How PET packaging is recycled in South Africa

PET packaging identification code on bottom of water bottle

Polyethylene terephthalate (PET) is a common packaging polymer around the world. In South Africa, it is widely used to manufacture beverage bottles, vegetable punnets, yoghurt cups and even clothing. PET is easy to recycle and has many beneficial uses – making it the second-most popular packaging material in the country.

Most of the plastics used for various packaging applications are mechanically recycled in South Africa. These materials are often picked, sorted and washed by hand before being processed. However, PET is different. Owing to the volume of PET recyclable waste in South Africa, many recycling facilities use technology to sort and process this polymer.

PET is recycled using automated technology

Discarded PET packaging is collected by waste management companies and informal waste pickers working at landfills. They source and collect the PET plastic before bailing them into dense packs for transport. These bundles of plastic waste are then taken to recycling facilities where the process begins. The bails are fed onto a production line that first passes under strong magnets to remove any metal contaminants.

Next, the PET plastic is fed to a hot washer that removes sand, dirt and oils. The labels on beverage bottles are also removed in this washer. These labels are collected and sent to another recycling production line. The cleaned PET packaging is then fed along a conveyor and scanned using high-speed optical sensors and infrared cameras to sort the waste. 

These sensors detect the type and colour of the PET waste, sorting it into batches of clear, green, brown and mixed colours. It is necessary to sort the plastic by colour as this results in a recyclate with consistent colours at the end of the process. If brown bottles were mixed with green ones, the batch would come out a dirty olive colour.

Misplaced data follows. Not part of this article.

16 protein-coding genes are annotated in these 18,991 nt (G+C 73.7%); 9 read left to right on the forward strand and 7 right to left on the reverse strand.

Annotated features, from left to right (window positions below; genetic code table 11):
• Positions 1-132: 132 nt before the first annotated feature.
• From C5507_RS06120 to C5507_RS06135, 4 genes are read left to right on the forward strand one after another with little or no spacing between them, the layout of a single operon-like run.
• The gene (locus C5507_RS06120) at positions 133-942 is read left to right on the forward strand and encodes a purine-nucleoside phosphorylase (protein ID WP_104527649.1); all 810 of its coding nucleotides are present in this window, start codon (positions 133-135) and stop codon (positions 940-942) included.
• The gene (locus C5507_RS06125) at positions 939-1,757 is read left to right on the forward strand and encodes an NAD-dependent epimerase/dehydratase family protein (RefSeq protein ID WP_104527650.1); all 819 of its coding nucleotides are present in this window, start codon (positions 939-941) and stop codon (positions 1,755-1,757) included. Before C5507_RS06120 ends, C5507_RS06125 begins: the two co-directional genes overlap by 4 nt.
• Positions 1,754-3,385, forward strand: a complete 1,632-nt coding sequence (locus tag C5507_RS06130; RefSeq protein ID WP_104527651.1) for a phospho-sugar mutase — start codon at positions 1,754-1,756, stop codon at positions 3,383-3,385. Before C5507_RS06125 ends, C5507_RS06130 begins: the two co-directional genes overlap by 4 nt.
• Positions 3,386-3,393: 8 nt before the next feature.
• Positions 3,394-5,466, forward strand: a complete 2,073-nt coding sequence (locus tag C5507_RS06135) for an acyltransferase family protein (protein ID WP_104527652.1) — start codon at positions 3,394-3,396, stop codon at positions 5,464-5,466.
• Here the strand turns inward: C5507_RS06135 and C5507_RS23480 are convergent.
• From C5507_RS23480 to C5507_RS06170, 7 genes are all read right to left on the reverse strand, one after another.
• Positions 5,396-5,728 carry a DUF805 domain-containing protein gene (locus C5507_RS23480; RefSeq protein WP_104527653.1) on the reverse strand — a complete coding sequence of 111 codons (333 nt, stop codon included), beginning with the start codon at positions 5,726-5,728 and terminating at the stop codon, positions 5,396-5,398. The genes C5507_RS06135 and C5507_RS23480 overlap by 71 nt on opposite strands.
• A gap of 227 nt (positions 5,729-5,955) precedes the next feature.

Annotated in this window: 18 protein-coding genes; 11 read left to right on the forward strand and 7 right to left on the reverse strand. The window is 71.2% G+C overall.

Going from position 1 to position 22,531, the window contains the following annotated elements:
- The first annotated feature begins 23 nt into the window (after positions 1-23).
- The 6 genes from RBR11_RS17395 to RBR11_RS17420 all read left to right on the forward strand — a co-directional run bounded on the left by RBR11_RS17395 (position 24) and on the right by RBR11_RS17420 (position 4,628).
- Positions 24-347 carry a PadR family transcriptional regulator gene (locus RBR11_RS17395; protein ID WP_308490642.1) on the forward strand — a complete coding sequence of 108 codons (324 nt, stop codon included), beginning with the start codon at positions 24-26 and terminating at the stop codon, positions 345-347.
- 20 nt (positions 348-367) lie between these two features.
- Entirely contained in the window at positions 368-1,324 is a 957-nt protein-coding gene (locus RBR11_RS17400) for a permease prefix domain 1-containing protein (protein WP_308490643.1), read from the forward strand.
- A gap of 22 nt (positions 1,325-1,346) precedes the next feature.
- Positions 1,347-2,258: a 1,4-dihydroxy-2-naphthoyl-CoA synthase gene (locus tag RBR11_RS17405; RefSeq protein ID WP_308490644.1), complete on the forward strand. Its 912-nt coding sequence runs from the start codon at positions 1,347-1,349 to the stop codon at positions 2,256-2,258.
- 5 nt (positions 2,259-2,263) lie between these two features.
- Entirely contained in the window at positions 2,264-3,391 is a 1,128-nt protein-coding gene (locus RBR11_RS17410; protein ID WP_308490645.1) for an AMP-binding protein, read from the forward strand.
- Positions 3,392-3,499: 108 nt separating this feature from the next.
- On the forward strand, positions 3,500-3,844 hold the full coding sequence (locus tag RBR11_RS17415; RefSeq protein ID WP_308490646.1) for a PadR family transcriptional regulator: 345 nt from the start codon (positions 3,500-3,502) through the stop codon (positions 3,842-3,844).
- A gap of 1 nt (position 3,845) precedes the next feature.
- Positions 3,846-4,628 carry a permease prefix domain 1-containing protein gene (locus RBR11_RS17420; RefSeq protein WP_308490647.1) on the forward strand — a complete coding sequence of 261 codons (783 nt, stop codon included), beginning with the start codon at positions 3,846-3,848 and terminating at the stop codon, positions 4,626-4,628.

Once sorted by colour, these bails of recyclate are sent to a granulator to be turned into small flakes. These flakes are then washed in three stages to remove any residual contaminants and sticky label fragments. The flakes are sent to a heater, which dries them, before being fed to a high-temperature oven to melt. This melted PET resin is extruded (stretched into long strands), cooled and chopped into small pellets. 

These pellets of plastic are sold to manufacturers, who can then use the recycled PET (rPET) to create new beverage bottles. These rPET fibres are also used to manufacture a variety of products, such as polyester clothing, carpeting, underbody shields for vehicles and recycled PET packaging products.

Other methods of recycling PET packaging

The Coca-Cola Company is trying to find more sustainable ways of recycling its PET bottles. It has started to chemically recycle its plastic bottles. This process breaks the polymer down into its basic molecules, separating the colourants, contaminants and impurities at the same time. The result is a number of near-pure products that can be processed back into PET packaging or used for other applications.

While this chemical recycling process is only being trialled in Europe, it could make its way to South Africa in the near future. Right now, South Africa has some of the highest recycling rates in the world – beating Europe by over 15%. PET is one of the easiest plastics to recycle and it can be processed again and again. This has numerous economic and environmental benefits if the plastic waste is disposed of responsibly.

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Plastics SA represents all sectors of the South African plastics industry. ​Together with our associations, we play an active role in the growth and development of the industry and strive to address plastics related issues, influence role-players and make plastics the material of choice.

​Plastics SA has been mandated to ensure a vibrant and sustainable plastics industry in South Africa. The plastics sector is uniquely placed to meet the needs of a sustainable society and to deliver solutions to many challenges such as recycling, climate change, water scarcity, resource usage and energy recovery.

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Plastics SA Editor